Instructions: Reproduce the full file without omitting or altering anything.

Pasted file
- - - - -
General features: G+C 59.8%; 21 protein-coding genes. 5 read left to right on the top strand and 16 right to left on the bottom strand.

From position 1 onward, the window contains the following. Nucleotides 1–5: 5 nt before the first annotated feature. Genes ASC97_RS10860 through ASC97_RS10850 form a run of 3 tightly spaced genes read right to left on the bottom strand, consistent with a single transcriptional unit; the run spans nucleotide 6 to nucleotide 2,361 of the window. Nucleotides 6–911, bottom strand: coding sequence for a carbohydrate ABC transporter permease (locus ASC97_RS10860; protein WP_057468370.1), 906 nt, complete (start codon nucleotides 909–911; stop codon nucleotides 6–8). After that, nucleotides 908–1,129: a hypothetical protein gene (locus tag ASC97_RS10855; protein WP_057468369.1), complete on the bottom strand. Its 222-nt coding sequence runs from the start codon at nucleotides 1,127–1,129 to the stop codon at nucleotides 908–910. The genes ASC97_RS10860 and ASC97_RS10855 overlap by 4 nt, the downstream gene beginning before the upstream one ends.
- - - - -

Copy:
General features: G+C 59.8%; 21 protein-coding genes. 5 read left to right on the top strand and 16 right to left on the bottom strand.

From position 1 onward, the window contains the following. Nucleotides 1–5: 5 nt before the first annotated feature. Genes ASC97_RS10860 through ASC97_RS10850 form a run of 3 tightly spaced genes read right to left on the bottom strand, consistent with a single transcriptional unit; the run spans nucleotide 6 to nucleotide 2,361 of the window. Nucleotides 6–911, bottom strand: coding sequence for a carbohydrate ABC transporter permease (locus ASC97_RS10860; protein WP_057468370.1), 906 nt, complete (start codon nucleotides 909–911; stop codon nucleotides 6–8). After that, nucleotides 908–1,129: a hypothetical protein gene (locus tag ASC97_RS10855; protein WP_057468369.1), complete on the bottom strand. Its 222-nt coding sequence runs from the start codon at nucleotides 1,127–1,129 to the stop codon at nucleotides 908–910. The genes ASC97_RS10860 and ASC97_RS10855 overlap by 4 nt, the downstream gene beginning before the upstream one ends.